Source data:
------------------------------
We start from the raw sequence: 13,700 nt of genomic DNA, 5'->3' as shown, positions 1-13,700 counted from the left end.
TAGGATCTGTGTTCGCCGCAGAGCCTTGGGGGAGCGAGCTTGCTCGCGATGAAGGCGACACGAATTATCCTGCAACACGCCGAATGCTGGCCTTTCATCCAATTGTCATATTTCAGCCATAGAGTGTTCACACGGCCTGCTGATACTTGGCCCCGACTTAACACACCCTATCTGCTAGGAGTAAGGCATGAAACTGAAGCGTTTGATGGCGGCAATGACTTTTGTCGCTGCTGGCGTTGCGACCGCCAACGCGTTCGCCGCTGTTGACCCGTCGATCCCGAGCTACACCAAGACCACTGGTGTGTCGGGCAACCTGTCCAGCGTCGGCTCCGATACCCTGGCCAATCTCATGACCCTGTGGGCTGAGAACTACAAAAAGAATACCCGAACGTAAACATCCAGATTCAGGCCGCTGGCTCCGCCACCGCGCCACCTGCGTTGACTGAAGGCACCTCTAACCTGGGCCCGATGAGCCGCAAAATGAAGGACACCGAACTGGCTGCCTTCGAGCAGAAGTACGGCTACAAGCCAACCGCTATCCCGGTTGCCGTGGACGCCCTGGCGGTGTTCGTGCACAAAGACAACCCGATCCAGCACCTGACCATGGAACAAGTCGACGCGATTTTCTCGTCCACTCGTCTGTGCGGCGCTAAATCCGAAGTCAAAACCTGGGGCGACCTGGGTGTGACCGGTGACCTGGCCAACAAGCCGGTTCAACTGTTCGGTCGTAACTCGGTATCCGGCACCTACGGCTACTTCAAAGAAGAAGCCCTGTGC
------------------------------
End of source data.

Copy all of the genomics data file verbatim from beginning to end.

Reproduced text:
We start from the raw sequence: 13,700 nt of genomic DNA, 5'->3' as shown, positions 1-13,700 counted from the left end.
TAGGATCTGTGTTCGCCGCAGAGCCTTGGGGGAGCGAGCTTGCTCGCGATGAAGGCGACACGAATTATCCTGCAACACGCCGAATGCTGGCCTTTCATCCAATTGTCATATTTCAGCCATAGAGTGTTCACACGGCCTGCTGATACTTGGCCCCGACTTAACACACCCTATCTGCTAGGAGTAAGGCATGAAACTGAAGCGTTTGATGGCGGCAATGACTTTTGTCGCTGCTGGCGTTGCGACCGCCAACGCGTTCGCCGCTGTTGACCCGTCGATCCCGAGCTACACCAAGACCACTGGTGTGTCGGGCAACCTGTCCAGCGTCGGCTCCGATACCCTGGCCAATCTCATGACCCTGTGGGCTGAGAACTACAAAAAGAATACCCGAACGTAAACATCCAGATTCAGGCCGCTGGCTCCGCCACCGCGCCACCTGCGTTGACTGAAGGCACCTCTAACCTGGGCCCGATGAGCCGCAAAATGAAGGACACCGAACTGGCTGCCTTCGAGCAGAAGTACGGCTACAAGCCAACCGCTATCCCGGTTGCCGTGGACGCCCTGGCGGTGTTCGTGCACAAAGACAACCCGATCCAGCACCTGACCATGGAACAAGTCGACGCGATTTTCTCGTCCACTCGTCTGTGCGGCGCTAAATCCGAAGTCAAAACCTGGGGCGACCTGGGTGTGACCGGTGACCTGGCCAACAAGCCGGTTCAACTGTTCGGTCGTAACTCGGTATCCGGCACCTACGGCTACTTCAAAGAAGAAGCCCTGTGC